Be On The Lookout For This Year’s Ladder Exchange
The major ladder manufacturers formed the Ladder Association (which was once known as the British Ladder Manufacturers’ Association, BLMA) in 1947 at that time. The Association has progressed to become a progressive and forward looking organisation that is determined to safeguard the best interests of its membership base and the industry at large. One important initiative administered by the Ladder Association is the Ladder Exchange Initiative which we covered in a blog post back in February.
The Ladder Exchange Initiative offers businesses in the UK an easy and affordable means of replacing broken, damaged or bent ladders and trade them in for safe new ladders at discount prices. Last year’s Ladder Exchange Initiative ran from 1st September to 31st December, 2013 which added an extra month compared with previous years. Since its launch in 2007, this ladder exchange scheme has succeeded in removing thousands of dodgy ladders from being used in the UK and ensuring that new, safe ladders take their places.
This year’s Ladder Exchange Initiative starts on September 1st, 2014, and the trading partners for this year will be revealed on the Ladder Exchange website soon. There will also be information available on how to trade in a ladder and tips for safe ladder use, as well as how companies can partner with the Ladder Association on this scheme. The Ladder Association also offers ladder training courses for those who work at height on a regular basis, those who use ladders occasionally and those who are responsible for inspecting ladders to ensure that they are safe to use.
The Ladder Association publishes a Code of Practice which is designed to offer users and specifiers advice on the safe and effective use of portable ladders and steps. The booklet is not intended to replace training courses but is a supplementary resource for those who have attended training courses.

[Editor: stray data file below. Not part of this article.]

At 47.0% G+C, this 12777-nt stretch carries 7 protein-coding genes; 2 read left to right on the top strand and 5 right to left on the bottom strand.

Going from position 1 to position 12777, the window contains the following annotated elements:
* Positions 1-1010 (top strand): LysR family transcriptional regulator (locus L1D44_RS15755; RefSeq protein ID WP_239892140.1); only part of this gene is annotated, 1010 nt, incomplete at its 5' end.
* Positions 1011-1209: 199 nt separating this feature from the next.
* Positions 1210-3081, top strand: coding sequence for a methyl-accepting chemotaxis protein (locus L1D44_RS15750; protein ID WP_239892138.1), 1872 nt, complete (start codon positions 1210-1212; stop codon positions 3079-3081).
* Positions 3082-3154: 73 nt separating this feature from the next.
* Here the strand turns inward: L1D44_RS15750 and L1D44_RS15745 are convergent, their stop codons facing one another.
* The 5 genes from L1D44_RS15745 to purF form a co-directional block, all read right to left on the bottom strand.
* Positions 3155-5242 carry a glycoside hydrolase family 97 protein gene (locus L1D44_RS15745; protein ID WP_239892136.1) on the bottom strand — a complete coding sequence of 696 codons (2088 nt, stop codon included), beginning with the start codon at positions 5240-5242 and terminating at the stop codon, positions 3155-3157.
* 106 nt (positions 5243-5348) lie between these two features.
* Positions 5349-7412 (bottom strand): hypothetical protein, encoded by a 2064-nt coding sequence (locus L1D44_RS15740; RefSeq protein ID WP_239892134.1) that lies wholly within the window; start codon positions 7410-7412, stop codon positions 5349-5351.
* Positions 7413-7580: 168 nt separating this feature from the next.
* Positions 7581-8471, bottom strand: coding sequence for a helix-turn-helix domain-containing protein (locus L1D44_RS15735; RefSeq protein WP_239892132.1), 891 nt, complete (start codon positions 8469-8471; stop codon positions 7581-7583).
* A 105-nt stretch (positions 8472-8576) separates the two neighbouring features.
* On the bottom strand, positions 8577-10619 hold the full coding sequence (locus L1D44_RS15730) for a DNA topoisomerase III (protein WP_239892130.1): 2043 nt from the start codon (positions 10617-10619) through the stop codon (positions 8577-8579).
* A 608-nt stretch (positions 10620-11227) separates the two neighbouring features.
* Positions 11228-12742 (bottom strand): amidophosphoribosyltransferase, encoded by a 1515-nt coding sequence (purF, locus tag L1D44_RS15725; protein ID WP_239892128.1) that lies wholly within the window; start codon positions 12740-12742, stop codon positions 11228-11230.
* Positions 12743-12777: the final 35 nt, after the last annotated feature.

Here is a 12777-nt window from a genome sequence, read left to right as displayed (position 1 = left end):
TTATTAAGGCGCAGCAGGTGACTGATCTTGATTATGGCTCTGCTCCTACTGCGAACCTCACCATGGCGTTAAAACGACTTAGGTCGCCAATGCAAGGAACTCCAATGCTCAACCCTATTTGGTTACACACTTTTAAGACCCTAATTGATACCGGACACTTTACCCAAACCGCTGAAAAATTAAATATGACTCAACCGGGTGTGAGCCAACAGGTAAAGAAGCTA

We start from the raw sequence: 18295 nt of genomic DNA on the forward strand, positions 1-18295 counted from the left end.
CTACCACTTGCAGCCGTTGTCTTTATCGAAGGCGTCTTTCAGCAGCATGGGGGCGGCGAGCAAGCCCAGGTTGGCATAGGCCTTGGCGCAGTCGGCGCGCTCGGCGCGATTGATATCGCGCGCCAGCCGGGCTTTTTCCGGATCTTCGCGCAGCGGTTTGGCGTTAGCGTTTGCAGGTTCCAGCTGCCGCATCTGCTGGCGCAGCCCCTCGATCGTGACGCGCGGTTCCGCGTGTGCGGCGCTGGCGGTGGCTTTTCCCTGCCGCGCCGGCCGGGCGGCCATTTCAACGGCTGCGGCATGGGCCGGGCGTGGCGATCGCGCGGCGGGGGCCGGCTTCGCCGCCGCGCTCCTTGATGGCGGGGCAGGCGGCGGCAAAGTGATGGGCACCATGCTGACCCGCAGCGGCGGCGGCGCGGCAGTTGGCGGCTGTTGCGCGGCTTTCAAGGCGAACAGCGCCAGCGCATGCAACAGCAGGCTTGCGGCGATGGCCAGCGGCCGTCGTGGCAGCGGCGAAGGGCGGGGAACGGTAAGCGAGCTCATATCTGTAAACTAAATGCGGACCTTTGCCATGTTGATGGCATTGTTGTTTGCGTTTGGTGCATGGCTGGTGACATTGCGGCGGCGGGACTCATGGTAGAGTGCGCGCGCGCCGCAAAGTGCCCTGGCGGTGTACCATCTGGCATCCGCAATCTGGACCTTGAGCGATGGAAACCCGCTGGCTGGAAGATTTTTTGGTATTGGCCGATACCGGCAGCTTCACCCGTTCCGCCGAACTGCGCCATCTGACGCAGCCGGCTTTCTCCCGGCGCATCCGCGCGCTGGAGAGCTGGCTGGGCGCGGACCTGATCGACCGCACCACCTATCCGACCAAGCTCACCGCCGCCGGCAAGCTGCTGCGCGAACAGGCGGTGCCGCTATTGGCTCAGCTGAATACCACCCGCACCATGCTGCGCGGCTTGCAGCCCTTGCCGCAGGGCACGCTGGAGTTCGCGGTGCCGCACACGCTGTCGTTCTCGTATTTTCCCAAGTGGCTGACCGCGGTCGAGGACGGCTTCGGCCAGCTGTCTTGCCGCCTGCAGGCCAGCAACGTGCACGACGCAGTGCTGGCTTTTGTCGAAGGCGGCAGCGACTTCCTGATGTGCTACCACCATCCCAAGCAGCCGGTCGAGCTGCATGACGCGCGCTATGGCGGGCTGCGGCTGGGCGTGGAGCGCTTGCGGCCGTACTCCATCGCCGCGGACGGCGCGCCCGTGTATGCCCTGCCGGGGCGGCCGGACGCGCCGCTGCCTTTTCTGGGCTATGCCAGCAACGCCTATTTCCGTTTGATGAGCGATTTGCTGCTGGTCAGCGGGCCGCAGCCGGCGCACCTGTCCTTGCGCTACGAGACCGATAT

With more than three million ladders estimated to be in use in the UK and although accidents have been steadily decreasing (they’ve fallen by 30% in the past 10 years), falls from a ladder are still responsible for so many injuries in the UK on an annual basis.
Ladder Association Chairman, Cameron Clow disclosed that people who only use ladders on an occasional basis (those who work in shops, offices, schools and in the health sector) are particularly at risk because the culture of safe work at height is unlikely to become ingrained as it is in the construction industry. The Ladder Association is also responsible for an annual Idiots on Ladders contest in which members of the public send in photos of ladder misuse.
If you own a business in the UK, why not check out your ladders this summer to see if they are still in good condition. If you find any ladders that are damaged or unsafe in any way, then take advantage of this year’s Ladder Exchange Initiative to ensure that you and your employees have a safe means of accessing hard to reach areas.